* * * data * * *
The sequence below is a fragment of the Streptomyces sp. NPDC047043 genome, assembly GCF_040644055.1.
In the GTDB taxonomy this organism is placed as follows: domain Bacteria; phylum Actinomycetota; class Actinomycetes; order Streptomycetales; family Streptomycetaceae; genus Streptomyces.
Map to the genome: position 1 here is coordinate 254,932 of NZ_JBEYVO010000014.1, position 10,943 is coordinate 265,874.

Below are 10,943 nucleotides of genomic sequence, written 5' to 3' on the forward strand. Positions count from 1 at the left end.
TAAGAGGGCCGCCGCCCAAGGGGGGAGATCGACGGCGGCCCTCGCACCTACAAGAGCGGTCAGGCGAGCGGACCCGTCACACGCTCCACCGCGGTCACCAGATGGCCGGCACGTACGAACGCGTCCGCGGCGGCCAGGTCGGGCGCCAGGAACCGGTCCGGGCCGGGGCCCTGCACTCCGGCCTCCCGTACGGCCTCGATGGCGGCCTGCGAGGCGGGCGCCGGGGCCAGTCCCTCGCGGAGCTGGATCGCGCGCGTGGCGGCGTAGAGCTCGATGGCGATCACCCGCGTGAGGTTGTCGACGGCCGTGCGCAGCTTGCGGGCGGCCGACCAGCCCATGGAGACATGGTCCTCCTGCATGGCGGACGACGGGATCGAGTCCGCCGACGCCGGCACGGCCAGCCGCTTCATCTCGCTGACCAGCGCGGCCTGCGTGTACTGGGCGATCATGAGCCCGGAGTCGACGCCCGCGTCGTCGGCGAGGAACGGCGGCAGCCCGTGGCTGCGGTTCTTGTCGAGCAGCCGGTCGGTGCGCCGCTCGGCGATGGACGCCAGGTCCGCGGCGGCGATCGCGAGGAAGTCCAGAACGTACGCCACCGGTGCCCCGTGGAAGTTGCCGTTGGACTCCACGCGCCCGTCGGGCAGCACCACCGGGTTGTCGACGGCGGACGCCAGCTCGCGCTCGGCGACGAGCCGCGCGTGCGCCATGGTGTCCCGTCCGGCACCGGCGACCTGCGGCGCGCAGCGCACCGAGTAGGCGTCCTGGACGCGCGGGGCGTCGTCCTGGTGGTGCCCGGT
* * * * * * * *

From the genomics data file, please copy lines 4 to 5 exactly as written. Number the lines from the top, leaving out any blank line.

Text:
Below are 10,943 nucleotides of genomic sequence, written 5' to 3' on the forward strand. Positions count from 1 at the left end.
TAAGAGGGCCGCCGCCCAAGGGGGGAGATCGACGGCGGCCCTCGCACCTACAAGAGCGGTCAGGCGAGCGGACCCGTCACACGCTCCACCGCGGTCACCAGATGGCCGGCACGTACGAACGCGTCCGCGGCGGCCAGGTCGGGCGCCAGGAACCGGTCCGGGCCGGGGCCCTGCACTCCGGCCTCCCGTACGGCCTCGATGGCGGCCTGCGAGGCGGGCGCCGGGGCCAGTCCCTCGCGGAGCTGGATCGCGCGCGTGGCGGCGTAGAGCTCGATGGCGATCACCCGCGTGAGGTTGTCGACGGCCGTGCGCAGCTTGCGGGCGGCCGACCAGCCCATGGAGACATGGTCCTCCTGCATGGCGGACGACGGGATCGAGTCCGCCGACGCCGGCACGGCCAGCCGCTTCATCTCGCTGACCAGCGCGGCCTGCGTGTACTGGGCGATCATGAGCCCGGAGTCGACGCCCGCGTCGTCGGCGAGGAACGGCGGCAGCCCGTGGCTGCGGTTCTTGTCGAGCAGCCGGTCGGTGCGCCGCTCGGCGATGGACGCCAGGTCCGCGGCGGCGATCGCGAGGAAGTCCAGAACGTACGCCACCGGTGCCCCGTGGAAGTTGCCGTTGGACTCCACGCGCCCGTCGGGCAGCACCACCGGGTTGTCGACGGCGGACGCCAGCTCGCGCTCGGCGACGAGCCGCGCGTGCGCCATGGTGTCCCGTCCGGCACCGGCGACCTGCGGCGCGCAGCGCACCGAGTAGGCGTCCTGGACGCGCGGGGCGTCGTCCTGGTGGTGCCCGGT